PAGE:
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Genomic diversity and abundance of LINE retrotransposons in 4 anole lizards

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Vertebrate genomes demonstrate a remarkable range of sizes from 0.3 to 133 gigabase pairs. The proliferation of repeat elements are a major genomic expansion. In particular, long interspersed nuclear elements (LINES) are autonomous retrotransposons that have the ability to "cut

Vertebrate genomes demonstrate a remarkable range of sizes from 0.3 to 133 gigabase pairs. The proliferation of repeat elements are a major genomic expansion. In particular, long interspersed nuclear elements (LINES) are autonomous retrotransposons that have the ability to "cut and paste" themselves into a host genome through a mechanism called target-primed reverse transcription. LINES have been called "junk DNA," "viral DNA," and "selfish" DNA, and were once thought to be parasitic elements. However, LINES, which diversified before the emergence of many early vertebrates, has strongly shaped the evolution of eukaryotic genomes. This thesis will evaluate LINE abundance, diversity and activity in four anole lizards. An intrageneric analysis will be conducted using comparative phylogenetics and bioinformatics. Comparisons within the Anolis genus, which derives from a single lineage of an adaptive radiation, will be conducted to explore the relationship between LINE retrotransposon activity and causal changes in genomic size and composition.

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Date Created
2013

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From plasma peptide to phenotype: the emerging role of quiescin sulfhydryl oxidase 1 in tumor cell biology

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Cancer is a disease that affects millions of people worldwide each year. The metastatic progression of cancer is the number one reason for cancer related deaths. Cancer preventions rely on the early identification of tumor cells as well as a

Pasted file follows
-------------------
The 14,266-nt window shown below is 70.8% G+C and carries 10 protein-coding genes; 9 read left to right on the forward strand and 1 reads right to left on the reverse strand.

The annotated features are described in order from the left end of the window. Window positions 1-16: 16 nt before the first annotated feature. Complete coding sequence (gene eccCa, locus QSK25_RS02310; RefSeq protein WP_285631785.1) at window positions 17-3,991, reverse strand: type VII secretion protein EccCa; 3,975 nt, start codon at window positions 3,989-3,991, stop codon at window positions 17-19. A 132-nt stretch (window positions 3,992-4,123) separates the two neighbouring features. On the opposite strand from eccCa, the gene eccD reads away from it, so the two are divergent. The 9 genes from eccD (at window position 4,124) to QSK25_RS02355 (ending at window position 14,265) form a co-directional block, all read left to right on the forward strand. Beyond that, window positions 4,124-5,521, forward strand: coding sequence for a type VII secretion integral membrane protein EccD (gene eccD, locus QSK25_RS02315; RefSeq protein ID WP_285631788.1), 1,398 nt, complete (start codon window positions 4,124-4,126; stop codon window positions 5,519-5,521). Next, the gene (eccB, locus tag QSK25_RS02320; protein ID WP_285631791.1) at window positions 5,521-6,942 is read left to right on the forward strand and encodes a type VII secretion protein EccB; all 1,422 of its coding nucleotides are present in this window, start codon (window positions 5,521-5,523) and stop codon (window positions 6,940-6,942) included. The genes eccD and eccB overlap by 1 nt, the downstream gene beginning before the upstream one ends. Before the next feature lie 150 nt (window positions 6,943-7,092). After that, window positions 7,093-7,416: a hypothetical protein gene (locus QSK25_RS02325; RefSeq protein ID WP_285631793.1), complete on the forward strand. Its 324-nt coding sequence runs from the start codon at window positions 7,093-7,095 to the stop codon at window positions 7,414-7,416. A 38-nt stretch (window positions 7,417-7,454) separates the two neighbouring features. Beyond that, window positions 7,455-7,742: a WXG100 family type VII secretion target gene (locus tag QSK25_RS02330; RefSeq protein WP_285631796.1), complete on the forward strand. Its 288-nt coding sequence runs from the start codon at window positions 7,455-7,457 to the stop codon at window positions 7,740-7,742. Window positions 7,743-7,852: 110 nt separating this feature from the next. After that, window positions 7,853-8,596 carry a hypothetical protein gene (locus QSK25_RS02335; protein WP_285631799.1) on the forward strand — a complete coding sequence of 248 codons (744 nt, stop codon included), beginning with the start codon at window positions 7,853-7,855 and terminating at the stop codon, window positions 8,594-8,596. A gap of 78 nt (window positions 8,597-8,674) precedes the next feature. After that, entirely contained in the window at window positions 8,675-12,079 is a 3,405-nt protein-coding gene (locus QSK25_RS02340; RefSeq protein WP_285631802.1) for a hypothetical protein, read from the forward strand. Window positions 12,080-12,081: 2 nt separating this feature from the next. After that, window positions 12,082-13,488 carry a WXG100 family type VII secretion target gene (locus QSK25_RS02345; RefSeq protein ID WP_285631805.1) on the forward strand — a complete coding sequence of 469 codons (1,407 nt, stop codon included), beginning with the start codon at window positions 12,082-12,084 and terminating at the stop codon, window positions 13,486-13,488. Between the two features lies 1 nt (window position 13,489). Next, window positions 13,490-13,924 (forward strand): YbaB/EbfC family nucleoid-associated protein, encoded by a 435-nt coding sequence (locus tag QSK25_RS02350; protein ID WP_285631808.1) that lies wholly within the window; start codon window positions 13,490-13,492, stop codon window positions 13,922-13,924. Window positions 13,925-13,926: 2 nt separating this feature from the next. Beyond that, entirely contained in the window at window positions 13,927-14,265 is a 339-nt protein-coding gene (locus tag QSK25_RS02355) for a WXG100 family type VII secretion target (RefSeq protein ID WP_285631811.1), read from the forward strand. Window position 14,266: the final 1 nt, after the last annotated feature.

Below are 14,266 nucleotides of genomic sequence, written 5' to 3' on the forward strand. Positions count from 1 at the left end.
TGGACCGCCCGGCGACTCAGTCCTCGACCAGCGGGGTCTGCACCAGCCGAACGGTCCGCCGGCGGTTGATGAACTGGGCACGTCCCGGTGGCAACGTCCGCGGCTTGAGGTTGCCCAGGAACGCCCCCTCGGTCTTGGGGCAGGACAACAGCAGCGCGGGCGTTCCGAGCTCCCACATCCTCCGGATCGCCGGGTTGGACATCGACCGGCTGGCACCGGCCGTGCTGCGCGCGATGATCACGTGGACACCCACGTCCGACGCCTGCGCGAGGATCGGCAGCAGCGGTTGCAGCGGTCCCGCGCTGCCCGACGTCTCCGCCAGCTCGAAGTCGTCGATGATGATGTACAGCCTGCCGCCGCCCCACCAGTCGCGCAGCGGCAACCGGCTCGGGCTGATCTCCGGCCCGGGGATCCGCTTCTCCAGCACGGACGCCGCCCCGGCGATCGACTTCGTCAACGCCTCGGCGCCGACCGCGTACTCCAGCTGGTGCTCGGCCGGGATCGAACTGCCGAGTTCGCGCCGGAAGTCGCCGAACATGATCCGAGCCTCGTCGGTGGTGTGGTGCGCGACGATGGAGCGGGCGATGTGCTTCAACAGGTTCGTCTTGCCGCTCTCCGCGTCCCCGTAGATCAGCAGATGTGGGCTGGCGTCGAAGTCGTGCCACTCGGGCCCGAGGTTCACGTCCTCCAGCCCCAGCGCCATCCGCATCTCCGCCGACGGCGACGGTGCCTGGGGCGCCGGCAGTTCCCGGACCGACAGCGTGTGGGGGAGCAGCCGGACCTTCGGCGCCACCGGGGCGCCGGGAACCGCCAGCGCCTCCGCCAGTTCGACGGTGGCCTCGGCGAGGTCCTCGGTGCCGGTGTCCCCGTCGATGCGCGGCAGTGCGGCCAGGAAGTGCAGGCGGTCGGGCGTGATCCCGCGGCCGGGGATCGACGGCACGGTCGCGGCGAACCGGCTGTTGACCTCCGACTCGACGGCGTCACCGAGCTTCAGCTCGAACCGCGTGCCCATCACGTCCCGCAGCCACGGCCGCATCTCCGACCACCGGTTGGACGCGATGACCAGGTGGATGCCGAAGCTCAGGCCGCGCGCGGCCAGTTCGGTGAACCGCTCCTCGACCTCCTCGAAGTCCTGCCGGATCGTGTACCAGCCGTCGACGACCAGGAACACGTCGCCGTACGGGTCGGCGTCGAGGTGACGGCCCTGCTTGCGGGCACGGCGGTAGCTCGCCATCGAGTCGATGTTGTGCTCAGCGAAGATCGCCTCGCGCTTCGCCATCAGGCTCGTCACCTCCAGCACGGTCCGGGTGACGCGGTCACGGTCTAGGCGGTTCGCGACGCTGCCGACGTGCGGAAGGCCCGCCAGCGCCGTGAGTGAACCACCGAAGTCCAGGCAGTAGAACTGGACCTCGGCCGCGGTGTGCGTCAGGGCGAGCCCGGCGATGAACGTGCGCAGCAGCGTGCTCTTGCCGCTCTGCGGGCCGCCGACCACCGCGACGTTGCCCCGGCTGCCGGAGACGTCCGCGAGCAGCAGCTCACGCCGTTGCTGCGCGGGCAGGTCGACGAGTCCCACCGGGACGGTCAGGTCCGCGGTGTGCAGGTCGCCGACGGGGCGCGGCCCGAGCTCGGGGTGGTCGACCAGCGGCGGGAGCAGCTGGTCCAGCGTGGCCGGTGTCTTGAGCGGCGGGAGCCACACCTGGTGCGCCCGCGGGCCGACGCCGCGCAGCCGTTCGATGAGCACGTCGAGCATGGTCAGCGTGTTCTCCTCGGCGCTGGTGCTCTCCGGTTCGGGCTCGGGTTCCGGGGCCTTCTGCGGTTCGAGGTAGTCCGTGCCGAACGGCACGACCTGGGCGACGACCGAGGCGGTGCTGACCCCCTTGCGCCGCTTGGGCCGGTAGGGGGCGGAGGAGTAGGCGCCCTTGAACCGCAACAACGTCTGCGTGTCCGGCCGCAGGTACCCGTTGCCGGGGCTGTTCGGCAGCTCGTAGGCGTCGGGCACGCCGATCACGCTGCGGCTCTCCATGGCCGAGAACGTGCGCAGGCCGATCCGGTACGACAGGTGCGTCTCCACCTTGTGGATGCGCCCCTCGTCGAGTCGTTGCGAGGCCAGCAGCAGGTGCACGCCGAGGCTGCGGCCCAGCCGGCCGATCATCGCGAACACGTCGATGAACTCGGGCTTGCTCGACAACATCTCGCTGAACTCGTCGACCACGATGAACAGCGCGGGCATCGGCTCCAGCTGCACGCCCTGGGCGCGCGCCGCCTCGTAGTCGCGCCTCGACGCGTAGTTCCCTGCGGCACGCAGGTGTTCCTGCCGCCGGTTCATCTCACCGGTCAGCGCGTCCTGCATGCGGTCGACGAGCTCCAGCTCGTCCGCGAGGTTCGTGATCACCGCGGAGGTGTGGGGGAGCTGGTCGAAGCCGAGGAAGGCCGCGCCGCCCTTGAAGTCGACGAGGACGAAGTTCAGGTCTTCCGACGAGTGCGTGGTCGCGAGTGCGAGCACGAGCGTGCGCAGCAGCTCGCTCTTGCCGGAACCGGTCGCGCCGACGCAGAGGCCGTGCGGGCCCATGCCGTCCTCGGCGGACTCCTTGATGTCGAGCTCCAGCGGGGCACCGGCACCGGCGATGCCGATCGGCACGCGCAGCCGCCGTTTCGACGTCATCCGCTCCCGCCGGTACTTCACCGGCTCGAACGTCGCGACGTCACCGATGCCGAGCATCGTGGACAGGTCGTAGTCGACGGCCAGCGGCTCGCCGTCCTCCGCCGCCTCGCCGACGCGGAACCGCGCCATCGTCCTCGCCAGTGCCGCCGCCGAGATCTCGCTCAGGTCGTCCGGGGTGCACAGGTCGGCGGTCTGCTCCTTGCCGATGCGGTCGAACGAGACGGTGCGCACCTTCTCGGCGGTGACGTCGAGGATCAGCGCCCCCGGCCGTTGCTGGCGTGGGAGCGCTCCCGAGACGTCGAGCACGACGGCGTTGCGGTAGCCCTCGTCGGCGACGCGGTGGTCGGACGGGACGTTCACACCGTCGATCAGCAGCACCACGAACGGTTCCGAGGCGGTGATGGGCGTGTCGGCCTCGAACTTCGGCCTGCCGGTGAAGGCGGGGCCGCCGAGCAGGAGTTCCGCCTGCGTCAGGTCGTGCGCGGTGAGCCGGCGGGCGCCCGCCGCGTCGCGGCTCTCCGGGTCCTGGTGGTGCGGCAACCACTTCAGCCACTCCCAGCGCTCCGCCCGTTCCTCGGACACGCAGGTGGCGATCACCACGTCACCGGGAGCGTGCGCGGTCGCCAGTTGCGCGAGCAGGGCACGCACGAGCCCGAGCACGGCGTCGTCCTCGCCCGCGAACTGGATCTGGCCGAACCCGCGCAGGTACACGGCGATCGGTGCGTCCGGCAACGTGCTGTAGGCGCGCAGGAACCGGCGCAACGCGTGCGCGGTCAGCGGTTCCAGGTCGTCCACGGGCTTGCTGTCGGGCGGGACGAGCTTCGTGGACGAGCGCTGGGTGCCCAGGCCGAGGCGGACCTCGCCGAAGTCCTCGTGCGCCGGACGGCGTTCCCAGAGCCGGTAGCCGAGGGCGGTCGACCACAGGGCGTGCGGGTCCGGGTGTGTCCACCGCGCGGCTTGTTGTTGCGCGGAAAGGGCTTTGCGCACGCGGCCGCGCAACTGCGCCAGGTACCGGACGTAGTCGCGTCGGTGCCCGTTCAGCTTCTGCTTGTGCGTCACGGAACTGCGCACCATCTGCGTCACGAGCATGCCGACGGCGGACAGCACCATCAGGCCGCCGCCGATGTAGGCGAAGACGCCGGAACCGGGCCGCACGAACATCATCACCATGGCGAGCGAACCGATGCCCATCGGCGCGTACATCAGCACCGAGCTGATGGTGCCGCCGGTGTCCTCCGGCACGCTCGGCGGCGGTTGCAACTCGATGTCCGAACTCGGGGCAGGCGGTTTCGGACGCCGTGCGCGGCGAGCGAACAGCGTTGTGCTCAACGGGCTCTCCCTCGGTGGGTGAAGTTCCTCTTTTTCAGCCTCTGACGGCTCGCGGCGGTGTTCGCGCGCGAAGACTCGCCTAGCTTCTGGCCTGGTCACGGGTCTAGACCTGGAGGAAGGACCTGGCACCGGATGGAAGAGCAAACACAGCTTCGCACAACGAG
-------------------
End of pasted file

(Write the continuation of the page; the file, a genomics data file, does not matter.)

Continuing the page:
Cancer is a disease that affects millions of people worldwide each year. The metastatic progression of cancer is the number one reason for cancer related deaths. Cancer preventions rely on the early identification of tumor cells as well as a detailed understanding of cancer as a whole. Identifying proteins specific to tumor cells provide an opportunity to develop noninvasive clinical tests and further our understanding of tumor biology. Using liquid chromatography-mass spectrometry (LC-MS/MS) a short peptide was identified in pancreatic cancer patient plasma that was not found in normal samples, and mapped back to QSOX1 protein. Immunohistochemistry was performed probing for QSOX1 in tumor tissue and discovered that QSOX1 is highly over-expressed in pancreatic and breast tumors. QSOX1 is a FAD-dependent sulfhydryl oxidase that is extremely efficient at forming disulfide bonds in nascent proteins. While the enzymology of QSOX1 has been well studied, the tumor biology of QSOX1 has not been studied. To begin to determine the advantage that QSOX1 over-expression provides to tumors, short hairpin RNA (shRNA) were used to reduce the expression of QSOX1 in human tumor cell lines. Following the loss of QSOX1 growth rate, apoptosis, cell cycle and invasive potential were compared between tumor cells transduced with shQSOX1 and control tumor cells. Knock-down of QSOX1 protein suppressed tumor cell growth but had no effect on apoptosis and cell cycle regulation. However, shQSOX1 dramatically inhibited the abilities of both pancreatic and breast tumor cells to invade through Matrigel in a modified Boyden chamber assay. Mechanistically, shQSOX1-transduced tumor cells secreted MMP-2 and -9 that were less active than MMP-2 and -9 from control cells. Taken together, these results suggest that the mechanism of QSOX1-mediated tumor cell invasion is through the post-translational activation of MMPs. This dissertation represents the first in depth study of the role that QSOX1 plays in tumor cell biology.

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Date Created
2012